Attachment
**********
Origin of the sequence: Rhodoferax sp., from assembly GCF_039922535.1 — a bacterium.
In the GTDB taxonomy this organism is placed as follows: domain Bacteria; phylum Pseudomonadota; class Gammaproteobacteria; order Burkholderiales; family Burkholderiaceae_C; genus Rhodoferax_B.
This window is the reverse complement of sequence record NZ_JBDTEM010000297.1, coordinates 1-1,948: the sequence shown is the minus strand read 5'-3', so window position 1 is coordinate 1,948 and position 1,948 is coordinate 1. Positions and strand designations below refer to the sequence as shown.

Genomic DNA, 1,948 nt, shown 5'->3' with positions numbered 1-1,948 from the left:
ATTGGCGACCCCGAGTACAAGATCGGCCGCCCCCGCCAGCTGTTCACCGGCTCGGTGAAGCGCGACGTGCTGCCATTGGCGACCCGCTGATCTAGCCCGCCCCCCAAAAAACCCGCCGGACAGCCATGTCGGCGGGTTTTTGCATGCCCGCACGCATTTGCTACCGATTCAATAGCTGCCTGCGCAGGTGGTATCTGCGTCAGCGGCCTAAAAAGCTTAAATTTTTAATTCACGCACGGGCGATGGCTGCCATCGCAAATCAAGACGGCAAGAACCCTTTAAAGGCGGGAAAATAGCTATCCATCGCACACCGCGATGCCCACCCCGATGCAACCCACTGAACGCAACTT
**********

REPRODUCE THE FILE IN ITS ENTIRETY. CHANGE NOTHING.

Origin of the sequence: Rhodoferax sp., from assembly GCF_039922535.1 — a bacterium.
In the GTDB taxonomy this organism is placed as follows: domain Bacteria; phylum Pseudomonadota; class Gammaproteobacteria; order Burkholderiales; family Burkholderiaceae_C; genus Rhodoferax_B.
This window is the reverse complement of sequence record NZ_JBDTEM010000297.1, coordinates 1-1,948: the sequence shown is the minus strand read 5'-3', so window position 1 is coordinate 1,948 and position 1,948 is coordinate 1. Positions and strand designations below refer to the sequence as shown.

Genomic DNA, 1,948 nt, shown 5'->3' with positions numbered 1-1,948 from the left:
ATTGGCGACCCCGAGTACAAGATCGGCCGCCCCCGCCAGCTGTTCACCGGCTCGGTGAAGCGCGACGTGCTGCCATTGGCGACCCGCTGATCTAGCCCGCCCCCCAAAAAACCCGCCGGACAGCCATGTCGGCGGGTTTTTGCATGCCCGCACGCATTTGCTACCGATTCAATAGCTGCCTGCGCAGGTGGTATCTGCGTCAGCGGCCTAAAAAGCTTAAATTTTTAATTCACGCACGGGCGATGGCTGCCATCGCAAATCAAGACGGCAAGAACCCTTTAAAGGCGGGAAAATAGCTATCCATCGCACACCGCGATGCCCACCCCGATGCAACCCACTGAACGCAACTT